Sen. Linares: Colchester “Swatting” Incident Points to Need for Stronger Penalties (Channel 3 Video)

September 30, 2014

Article and Video as it Appeared on WFSB3

WFSB 3 Connecticut

HARTFORD, CT (WFSB) – A rash of swatting incidents in Connecticut has prompted state lawmakers to create stiffer penalties for those found guilty.

The Department of Emergency Services and Public Protection called “swatting” a falsely reported incident where troopers, police and other first responders rush to non-existent scenes.

The most recent incident happened in Colchester on Monday where police responded to a fake hostage incident at a home. The home, however, was vacant and the call was deemed a hoax.

“The Colchester incident was evidence of a growing problem in Connecticut and across the country,” said Dr. Dora B. Schriro, commissioner of the DESPP. “These false calls for help are criminal acts that take our much-needed first responders away from critical duties and deplete scarce resources. Keeping the public safe is our core commitment. We will investigate all swatting incidents and arrest those who commit this crime.”

A similar incident shut down the campus of Yale University and the surrounding area in New Haven last November. A man from Westbrook was charged.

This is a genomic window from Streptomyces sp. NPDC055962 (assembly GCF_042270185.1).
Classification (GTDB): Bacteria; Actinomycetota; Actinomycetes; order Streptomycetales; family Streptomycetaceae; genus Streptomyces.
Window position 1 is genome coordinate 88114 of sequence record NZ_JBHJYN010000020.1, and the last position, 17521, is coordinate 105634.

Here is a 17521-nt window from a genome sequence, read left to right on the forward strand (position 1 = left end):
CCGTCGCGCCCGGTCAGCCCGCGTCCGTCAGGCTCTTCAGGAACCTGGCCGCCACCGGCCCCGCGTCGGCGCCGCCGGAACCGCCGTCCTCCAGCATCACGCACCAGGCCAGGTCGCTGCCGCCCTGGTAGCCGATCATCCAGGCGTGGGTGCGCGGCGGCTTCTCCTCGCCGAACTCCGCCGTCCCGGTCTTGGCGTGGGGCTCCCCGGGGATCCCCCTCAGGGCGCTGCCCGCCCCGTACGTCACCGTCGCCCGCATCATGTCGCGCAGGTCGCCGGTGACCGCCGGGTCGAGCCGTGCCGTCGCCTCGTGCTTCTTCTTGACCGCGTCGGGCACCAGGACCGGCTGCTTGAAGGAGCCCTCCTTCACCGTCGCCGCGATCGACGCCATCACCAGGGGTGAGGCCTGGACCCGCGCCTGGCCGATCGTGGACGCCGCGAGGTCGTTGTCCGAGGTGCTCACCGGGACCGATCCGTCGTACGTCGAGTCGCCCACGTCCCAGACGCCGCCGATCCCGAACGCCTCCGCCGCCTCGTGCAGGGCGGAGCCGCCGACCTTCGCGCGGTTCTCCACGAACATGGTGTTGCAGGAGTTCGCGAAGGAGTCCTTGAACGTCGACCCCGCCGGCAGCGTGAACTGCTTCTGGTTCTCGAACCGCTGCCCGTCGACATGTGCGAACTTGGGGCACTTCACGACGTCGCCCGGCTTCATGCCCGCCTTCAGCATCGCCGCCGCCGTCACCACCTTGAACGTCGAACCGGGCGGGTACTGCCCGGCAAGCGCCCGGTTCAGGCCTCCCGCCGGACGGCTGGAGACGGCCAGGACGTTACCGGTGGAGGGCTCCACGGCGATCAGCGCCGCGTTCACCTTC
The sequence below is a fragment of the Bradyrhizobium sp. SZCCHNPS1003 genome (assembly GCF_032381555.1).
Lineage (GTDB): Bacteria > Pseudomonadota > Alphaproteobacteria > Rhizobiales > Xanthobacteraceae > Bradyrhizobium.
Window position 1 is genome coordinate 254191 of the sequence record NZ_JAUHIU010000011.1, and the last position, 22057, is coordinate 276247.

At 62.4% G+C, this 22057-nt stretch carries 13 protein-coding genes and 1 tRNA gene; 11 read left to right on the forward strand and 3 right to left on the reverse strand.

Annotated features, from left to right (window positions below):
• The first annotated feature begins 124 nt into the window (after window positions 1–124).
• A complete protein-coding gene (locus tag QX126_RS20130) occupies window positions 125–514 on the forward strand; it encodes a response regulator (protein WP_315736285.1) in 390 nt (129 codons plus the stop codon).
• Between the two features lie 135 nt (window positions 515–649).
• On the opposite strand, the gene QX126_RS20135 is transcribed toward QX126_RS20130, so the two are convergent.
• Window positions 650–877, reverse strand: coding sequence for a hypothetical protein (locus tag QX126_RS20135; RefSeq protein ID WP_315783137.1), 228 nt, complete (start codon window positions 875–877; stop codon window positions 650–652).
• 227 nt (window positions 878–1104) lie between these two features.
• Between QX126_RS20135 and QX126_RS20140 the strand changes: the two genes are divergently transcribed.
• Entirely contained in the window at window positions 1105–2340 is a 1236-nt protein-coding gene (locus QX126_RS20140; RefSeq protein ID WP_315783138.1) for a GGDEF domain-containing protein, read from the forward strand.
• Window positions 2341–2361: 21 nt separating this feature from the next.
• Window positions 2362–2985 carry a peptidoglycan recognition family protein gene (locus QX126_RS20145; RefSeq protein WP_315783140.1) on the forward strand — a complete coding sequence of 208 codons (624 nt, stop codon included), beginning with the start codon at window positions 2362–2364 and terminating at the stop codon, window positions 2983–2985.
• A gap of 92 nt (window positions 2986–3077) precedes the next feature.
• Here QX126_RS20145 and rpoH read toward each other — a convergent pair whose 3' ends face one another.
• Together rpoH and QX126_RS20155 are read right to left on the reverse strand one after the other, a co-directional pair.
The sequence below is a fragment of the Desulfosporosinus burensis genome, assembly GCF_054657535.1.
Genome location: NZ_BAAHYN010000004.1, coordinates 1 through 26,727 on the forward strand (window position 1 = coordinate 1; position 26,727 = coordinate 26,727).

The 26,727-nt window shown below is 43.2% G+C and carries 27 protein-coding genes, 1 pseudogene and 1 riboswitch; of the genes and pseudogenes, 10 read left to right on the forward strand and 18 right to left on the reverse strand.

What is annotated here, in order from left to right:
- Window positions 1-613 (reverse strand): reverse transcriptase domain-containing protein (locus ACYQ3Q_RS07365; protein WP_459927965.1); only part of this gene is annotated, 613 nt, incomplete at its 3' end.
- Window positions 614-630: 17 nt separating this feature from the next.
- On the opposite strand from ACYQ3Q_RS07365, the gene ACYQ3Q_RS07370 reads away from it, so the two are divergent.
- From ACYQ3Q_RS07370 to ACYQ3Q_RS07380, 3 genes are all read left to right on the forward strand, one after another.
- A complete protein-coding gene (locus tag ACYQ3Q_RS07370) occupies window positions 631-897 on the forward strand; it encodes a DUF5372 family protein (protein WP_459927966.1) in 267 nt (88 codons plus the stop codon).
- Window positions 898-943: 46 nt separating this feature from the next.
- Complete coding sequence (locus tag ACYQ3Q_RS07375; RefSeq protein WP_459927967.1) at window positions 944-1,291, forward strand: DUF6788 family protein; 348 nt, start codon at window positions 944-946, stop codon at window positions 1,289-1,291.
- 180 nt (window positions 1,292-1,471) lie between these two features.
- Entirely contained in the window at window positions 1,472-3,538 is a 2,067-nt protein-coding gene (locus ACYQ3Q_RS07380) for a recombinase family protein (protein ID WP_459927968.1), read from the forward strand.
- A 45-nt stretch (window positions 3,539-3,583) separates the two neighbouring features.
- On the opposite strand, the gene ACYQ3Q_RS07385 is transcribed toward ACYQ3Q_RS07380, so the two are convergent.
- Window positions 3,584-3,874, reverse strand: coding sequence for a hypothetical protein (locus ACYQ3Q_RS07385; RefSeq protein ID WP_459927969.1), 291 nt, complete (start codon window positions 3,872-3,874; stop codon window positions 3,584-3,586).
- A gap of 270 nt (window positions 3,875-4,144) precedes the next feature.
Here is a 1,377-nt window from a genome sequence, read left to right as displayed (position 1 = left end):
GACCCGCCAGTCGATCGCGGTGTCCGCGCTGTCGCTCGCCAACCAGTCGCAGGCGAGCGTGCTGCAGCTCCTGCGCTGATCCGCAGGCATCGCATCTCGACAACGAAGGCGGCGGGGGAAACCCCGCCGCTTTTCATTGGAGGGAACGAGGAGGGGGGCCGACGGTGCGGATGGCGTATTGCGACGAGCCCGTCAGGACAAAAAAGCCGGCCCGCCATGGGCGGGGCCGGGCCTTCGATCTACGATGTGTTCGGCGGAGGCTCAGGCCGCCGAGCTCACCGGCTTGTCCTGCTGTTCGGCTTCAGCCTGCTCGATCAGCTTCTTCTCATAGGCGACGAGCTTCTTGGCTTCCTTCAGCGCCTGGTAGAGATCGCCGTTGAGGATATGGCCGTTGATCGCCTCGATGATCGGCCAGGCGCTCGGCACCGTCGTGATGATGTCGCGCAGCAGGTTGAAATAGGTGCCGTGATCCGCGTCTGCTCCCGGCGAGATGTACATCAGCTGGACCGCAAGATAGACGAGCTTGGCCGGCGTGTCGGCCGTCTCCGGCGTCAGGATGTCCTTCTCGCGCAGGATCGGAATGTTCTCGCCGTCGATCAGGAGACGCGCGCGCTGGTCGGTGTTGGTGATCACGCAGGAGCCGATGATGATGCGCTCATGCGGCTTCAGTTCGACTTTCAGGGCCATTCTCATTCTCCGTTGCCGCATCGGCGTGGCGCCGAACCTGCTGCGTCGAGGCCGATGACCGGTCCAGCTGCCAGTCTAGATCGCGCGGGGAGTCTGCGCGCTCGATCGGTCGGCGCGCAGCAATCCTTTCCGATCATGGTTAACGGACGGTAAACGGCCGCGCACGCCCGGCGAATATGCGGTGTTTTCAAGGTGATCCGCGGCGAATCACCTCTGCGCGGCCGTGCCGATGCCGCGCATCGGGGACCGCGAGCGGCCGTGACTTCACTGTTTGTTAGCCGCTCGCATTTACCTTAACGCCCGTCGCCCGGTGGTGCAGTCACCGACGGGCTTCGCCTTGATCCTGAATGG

Officials said such calls are criminal acts and include possible felonies. That meant they carry serious penalties.

Several other states have “swatting” laws, like California, which make those responsible pay for the cost of responding to a hoax.

State Sen. Art Linares, who represents Colchester, said Connecticut needs to have specific laws to get tough on these pranks.

“They (emergency responders) are rushing to what they think is an emergency, it puts their lives at risk. It’s completely wrong and I think that anyone that is involved with swatting or making these false calls should have to reimburse the police department for all of the costs,” Linares said.

They said there are no national statistics on the number of hoaxes crews have responded to, but first responders must treat all calls as if they are genuine.

“Our Troopers are on patrol 24 hours a day, standing by for any emergency,” said Col. Brian Meraviglia, with the state police. “Responding to false alarms takes them away from legitimate calls for help and wastes valuable manpower.”